I am using some Tintin books to expand my understanding of casual speech. Tintin books are (in my opinion) a great way to supplement dull textbooks. However sometimes the language can be a bit too colloquial, so I have a few questions:

  1. Только попадись мне этa болтушка!
    [From the context: Just let me get my hands on that chatterbox!] This is a grammatical question: I can't reconcile the 2nd person imperative (попадись) with the noun in the nominative case.

  2. Пойду скажу пару слов этому типу.
    [I am going to say a few words to that character.] Grammar again: I would have said 'сказать' instead of 'скажу'. Two adjacent 1st pers. sing. verbs just looks wrong to me ...

  3. Чёрный ход был открыт.
    Whatever is a 'чёрный ход'? Obviously not a 'black entrace', put possibly a 'back entrance'?

  4. Ни с того ни с сего у нас начали ломаться стёкла.
    I can't find an explanation of 'ни с того ни с сего'.

Any explanations will be much appreciated. It will help me finish my glossary for the 'Дело профессора' (The Calculus Affair).

By the way, anyone interested in Tintin glossaries may check out mine at http://www.users.on.net/~c.rennie/. I have done two so far.

  • 1. is a special form of conditional and optative moods constructed through the use of imperative 2. makes the phrase more expressive and assertive, consider English - I will go and whoop his ass NOT I will go to whoop his ass; 4. Eng: out of the blue, with no apparent reason Jun 23, 2018 at 6:55
  • 2. Nice to know that more assertive nuance. I haven't registered it before, but it already feels right. (The parallel in English is spot on.)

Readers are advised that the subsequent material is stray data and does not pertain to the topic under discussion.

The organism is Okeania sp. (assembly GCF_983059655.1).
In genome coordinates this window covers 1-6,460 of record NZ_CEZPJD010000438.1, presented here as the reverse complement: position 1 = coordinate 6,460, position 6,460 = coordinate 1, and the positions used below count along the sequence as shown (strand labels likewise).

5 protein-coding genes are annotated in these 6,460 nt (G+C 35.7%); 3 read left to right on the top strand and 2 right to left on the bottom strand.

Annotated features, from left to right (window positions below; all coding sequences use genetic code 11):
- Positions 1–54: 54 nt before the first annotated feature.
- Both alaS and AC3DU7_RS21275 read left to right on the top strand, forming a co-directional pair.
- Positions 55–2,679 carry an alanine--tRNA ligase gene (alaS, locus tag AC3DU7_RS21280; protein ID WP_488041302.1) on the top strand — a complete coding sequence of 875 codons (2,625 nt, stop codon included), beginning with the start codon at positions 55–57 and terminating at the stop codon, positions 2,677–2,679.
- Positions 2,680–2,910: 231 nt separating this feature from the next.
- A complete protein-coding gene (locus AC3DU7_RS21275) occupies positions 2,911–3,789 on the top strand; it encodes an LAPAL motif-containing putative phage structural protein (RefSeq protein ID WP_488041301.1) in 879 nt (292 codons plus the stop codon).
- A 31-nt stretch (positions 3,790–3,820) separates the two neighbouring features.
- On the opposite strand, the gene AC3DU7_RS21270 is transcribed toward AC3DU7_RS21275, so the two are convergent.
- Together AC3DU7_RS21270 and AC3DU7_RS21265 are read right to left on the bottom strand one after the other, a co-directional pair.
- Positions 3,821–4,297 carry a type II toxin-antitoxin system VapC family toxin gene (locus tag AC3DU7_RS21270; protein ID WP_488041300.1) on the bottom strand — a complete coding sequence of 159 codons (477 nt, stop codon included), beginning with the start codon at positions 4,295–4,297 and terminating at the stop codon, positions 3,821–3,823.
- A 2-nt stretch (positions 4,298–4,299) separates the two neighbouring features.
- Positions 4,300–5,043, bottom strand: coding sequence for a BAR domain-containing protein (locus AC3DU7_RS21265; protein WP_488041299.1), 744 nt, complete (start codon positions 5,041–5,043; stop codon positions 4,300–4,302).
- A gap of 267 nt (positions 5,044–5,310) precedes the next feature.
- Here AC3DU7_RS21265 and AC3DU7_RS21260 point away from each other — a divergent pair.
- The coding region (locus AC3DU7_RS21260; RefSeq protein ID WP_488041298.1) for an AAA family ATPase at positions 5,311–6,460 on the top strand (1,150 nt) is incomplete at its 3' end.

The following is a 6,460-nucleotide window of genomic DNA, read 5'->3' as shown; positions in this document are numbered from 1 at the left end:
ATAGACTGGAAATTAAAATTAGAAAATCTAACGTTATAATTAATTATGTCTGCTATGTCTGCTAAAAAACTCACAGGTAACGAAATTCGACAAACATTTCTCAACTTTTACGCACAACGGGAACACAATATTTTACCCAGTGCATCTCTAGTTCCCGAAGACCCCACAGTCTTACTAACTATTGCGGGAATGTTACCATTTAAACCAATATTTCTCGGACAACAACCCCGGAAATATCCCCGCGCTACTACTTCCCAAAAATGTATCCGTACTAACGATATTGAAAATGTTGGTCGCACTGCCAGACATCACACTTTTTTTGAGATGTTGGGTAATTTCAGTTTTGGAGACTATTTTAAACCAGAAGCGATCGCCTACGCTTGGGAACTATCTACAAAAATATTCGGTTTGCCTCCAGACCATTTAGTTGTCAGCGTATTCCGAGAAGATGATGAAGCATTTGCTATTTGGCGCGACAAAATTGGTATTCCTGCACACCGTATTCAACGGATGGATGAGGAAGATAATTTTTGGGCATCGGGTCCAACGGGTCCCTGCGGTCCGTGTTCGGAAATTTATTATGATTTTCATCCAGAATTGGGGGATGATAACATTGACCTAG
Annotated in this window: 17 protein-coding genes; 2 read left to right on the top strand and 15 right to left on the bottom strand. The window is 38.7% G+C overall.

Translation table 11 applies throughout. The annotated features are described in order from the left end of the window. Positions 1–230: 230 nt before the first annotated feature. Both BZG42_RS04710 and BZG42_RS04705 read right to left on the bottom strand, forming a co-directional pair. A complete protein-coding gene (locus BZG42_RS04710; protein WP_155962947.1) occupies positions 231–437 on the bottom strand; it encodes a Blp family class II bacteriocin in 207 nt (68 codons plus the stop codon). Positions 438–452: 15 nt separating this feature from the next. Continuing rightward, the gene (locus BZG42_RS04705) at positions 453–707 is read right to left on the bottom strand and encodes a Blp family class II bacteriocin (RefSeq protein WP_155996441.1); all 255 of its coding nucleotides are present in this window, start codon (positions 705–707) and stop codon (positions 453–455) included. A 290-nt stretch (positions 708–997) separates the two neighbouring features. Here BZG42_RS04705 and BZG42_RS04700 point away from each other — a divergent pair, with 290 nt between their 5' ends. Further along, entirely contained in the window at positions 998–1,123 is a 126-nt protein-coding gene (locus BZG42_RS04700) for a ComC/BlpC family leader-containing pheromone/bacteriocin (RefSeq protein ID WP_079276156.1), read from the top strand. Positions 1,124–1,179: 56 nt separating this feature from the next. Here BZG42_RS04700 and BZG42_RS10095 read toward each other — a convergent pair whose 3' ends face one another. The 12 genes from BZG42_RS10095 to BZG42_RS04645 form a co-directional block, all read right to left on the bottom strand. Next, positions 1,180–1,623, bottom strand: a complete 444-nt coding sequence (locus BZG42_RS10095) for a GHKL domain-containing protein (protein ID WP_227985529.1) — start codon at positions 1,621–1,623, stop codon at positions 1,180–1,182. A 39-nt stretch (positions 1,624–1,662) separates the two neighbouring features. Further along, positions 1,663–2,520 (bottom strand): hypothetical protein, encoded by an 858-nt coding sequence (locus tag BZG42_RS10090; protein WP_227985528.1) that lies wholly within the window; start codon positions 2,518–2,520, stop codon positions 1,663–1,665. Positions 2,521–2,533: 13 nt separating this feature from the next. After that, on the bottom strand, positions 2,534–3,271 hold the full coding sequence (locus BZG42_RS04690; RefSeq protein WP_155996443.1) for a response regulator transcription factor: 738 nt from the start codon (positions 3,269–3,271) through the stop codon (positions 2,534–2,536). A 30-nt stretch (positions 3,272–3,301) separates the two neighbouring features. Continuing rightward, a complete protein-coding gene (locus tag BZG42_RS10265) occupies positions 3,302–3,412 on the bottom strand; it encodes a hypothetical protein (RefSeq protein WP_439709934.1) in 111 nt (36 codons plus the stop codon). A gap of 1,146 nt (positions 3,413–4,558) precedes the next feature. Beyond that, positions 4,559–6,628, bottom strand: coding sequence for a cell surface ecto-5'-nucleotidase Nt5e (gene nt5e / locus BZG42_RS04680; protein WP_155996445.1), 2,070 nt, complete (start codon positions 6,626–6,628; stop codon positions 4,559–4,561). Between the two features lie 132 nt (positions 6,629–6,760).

– xris
    Jun 23, 2018 at 7:44
  • it occurred to me that approximate English equivalent to using imperative for conditional mood in Russian could be a construction with should - Should you need any help, just call me - Понадобись тебе какая помощь, звони мне Jun 24, 2018 at 7:26

1 Answer 1

  1. The imperative is used to express the desired state of things (Just let me catch that chatterbox!). Попасться is a reflexive verb ('be caught') so literally it's saying 'Just let that chatterbox be caught by me!' with chatterbox in the nominative. The speaker is addressing 'the chatterbox' with the 2nd person imperative.

  2. Two personal forms (or imperatives) are not that uncommon in Russian, especially with идти/пойти:

    • Пойди сходи за молоком! - Go and fetch some milk!
    • Пойду схожу за молоком. - (I will) go and fetch some milk.
    • Иди работай! - Go and do your work!
  3. https://ru.wikipedia.org/wiki/Чёрный_ход
    You were right, it's close to 'back door'.

  4. https://ru.wiktionary.org/wiki/ни_с_того_ни_с_сего
    This means 'suddenly' or 'without any reason'.

  • 1
    пойду схожу for a foreigner may sound even more puzzling :) Jun 23, 2018 at 6:47
  • 1. The idea that he is addressing the chatterbox through the imperative makes sense to me. Thanks. By the way, later in the book someone says 'Если только он мне попадётся.' That seems to have the same meaning, while being a bit easier for me to unravel.
    – xris
    Jun 23, 2018 at 7:45
  • @xris yes "Если только..." is a more conventional way to express conditional mood Jun 23, 2018 at 9:17

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